Paul Krugman is conflicted on immigration. In fact, I would say that he is confused--and probably wrong:
North of the Border - New York Times: by PAUL KRUGMAN: I'm instinctively, emotionally pro-immigration. But a review of serious, nonpartisan research reveals some uncomfortable facts about the economics of modern immigration, and immigration from Mexico in particular. If people like me are going to respond effectively to anti-immigrant demagogues, we have to acknowledge those facts.
First, the net benefits to the U.S. economy from immigration, aside from the large gains to the immigrants themselves, are small. Realistic estimates suggest that immigration since 1980 has raised the total income of native-born Americans by no more than a fraction of 1 percent.
Second, while immigration may have raised overall income slightly, many of the worst-off native-born Americans are hurt by immigration -- especially immigration from Mexico.... George Borjas and Lawrence Katz... estimate that U.S. high school dropouts would earn as much as 8 percent more if it weren't for Mexican immigration. That's why it's intellectually dishonest to say, as President Bush does, that immigrants do "jobs that Americans will not do." The willingness of Americans to do a job depends on how much that job pays -- and the reason some jobs pay too little to attract native-born Americans is competition from poorly paid immigrants....
Mexican immigration, says the Borjas-Katz study, has played only a "modest role" in growing U.S. inequality. And the political threat that low-skill immigration poses to the welfare state is more serious than the fiscal threat: the disastrous Medicare drug bill alone does far more to undermine the finances of our social insurance system than the whole burden of dealing with illegal immigrants. But modest problems are still real problems, and immigration is becoming a major political issue. What are we going to do about it?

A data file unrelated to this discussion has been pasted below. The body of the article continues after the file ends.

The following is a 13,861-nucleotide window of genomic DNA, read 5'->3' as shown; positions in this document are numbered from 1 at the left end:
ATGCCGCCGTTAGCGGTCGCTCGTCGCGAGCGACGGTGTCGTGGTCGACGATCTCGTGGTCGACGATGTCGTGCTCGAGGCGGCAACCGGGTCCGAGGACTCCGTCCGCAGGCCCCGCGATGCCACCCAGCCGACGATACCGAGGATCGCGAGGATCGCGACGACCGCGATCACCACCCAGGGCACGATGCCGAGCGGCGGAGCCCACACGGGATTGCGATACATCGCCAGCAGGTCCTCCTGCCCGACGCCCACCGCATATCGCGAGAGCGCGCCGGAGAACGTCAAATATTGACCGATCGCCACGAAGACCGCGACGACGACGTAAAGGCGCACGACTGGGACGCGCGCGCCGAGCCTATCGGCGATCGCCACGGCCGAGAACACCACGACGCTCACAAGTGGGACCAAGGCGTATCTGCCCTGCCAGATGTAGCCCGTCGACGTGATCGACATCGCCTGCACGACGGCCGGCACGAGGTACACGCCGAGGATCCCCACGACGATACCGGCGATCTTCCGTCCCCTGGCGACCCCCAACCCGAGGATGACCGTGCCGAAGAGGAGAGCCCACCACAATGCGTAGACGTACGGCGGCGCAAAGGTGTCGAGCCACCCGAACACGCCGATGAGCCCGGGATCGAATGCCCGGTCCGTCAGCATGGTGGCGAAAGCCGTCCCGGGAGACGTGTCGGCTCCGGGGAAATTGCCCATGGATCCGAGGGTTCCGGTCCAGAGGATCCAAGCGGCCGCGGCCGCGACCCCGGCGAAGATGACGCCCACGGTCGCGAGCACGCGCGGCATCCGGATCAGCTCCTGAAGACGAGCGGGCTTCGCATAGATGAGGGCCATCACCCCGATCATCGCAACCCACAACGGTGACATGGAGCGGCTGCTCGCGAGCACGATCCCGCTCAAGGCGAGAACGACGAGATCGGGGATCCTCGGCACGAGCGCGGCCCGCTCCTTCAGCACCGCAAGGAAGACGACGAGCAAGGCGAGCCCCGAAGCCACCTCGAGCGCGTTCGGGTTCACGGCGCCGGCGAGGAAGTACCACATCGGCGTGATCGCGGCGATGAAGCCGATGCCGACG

Realistically, we'll need to reduce the inflow of low-skill immigrants. Mainly that means better controls on illegal immigration.... We need to do something about immigration, and soon. But I'd rather see Congress fail to agree on anything this year than have it rush into ill-considered legislation that betrays our moral and democratic principles.
I think that we should focus on: "the net benefits... from immigration, aside from the large gains to the immigrants themselves, are small." Particularly, we should focus on the "large gains to the immigrants themselves." The net benefits from immigration including the large gains to the immigrants themselves are enormous. We shouldn't forget that.
We should be taking steps to equalize America's income distribution: more progressive tax brackets, more public provision of services, a more generous Earned Income Tax Credit, a higher minimum wage, a greater focus on education. But tight restrictions on immigration are a really lousy anti-poverty policy: one with enormous excess burdens measured in money, and truly mammoth excess burdens measured in utility.